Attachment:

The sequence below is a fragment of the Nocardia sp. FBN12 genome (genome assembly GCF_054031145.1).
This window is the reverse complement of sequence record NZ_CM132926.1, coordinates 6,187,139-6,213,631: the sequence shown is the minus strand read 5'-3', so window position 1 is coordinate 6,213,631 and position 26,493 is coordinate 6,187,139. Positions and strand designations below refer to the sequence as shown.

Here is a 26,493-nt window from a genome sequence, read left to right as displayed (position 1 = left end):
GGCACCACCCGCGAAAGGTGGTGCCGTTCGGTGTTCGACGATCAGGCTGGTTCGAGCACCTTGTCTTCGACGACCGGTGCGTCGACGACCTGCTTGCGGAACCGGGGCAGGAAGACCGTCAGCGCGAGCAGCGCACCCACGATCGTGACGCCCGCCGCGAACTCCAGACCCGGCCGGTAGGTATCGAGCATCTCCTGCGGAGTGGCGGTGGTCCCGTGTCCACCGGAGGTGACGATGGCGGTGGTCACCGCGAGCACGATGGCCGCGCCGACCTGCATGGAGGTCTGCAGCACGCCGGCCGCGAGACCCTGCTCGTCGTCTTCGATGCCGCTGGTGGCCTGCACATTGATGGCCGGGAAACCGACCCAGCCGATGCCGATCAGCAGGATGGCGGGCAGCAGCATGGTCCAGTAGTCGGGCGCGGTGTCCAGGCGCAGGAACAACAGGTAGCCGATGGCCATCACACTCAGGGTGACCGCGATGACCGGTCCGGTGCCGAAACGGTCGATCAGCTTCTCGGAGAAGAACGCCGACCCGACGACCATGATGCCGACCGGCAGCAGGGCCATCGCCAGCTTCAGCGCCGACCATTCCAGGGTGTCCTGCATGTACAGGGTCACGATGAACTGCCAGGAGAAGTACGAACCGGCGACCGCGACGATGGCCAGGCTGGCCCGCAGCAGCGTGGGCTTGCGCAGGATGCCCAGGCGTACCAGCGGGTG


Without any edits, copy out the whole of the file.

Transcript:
The sequence below is a fragment of the Nocardia sp. FBN12 genome (genome assembly GCF_054031145.1).
This window is the reverse complement of sequence record NZ_CM132926.1, coordinates 6,187,139-6,213,631: the sequence shown is the minus strand read 5'-3', so window position 1 is coordinate 6,213,631 and position 26,493 is coordinate 6,187,139. Positions and strand designations below refer to the sequence as shown.

Here is a 26,493-nt window from a genome sequence, read left to right as displayed (position 1 = left end):
GGCACCACCCGCGAAAGGTGGTGCCGTTCGGTGTTCGACGATCAGGCTGGTTCGAGCACCTTGTCTTCGACGACCGGTGCGTCGACGACCTGCTTGCGGAACCGGGGCAGGAAGACCGTCAGCGCGAGCAGCGCACCCACGATCGTGACGCCCGCCGCGAACTCCAGACCCGGCCGGTAGGTATCGAGCATCTCCTGCGGAGTGGCGGTGGTCCCGTGTCCACCGGAGGTGACGATGGCGGTGGTCACCGCGAGCACGATGGCCGCGCCGACCTGCATGGAGGTCTGCAGCACGCCGGCCGCGAGACCCTGCTCGTCGTCTTCGATGCCGCTGGTGGCCTGCACATTGATGGCCGGGAAACCGACCCAGCCGATGCCGATCAGCAGGATGGCGGGCAGCAGCATGGTCCAGTAGTCGGGCGCGGTGTCCAGGCGCAGGAACAACAGGTAGCCGATGGCCATCACACTCAGGGTGACCGCGATGACCGGTCCGGTGCCGAAACGGTCGATCAGCTTCTCGGAGAAGAACGCCGACCCGACGACCATGATGCCGACCGGCAGCAGGGCCATCGCCAGCTTCAGCGCCGACCATTCCAGGGTGTCCTGCATGTACAGGGTCACGATGAACTGCCAGGAGAAGTACGAACCGGCGACCGCGACGATGGCCAGGCTGGCCCGCAGCAGCGTGGGCTTGCGCAGGATGCCCAGGCGTACCAGCGGGTG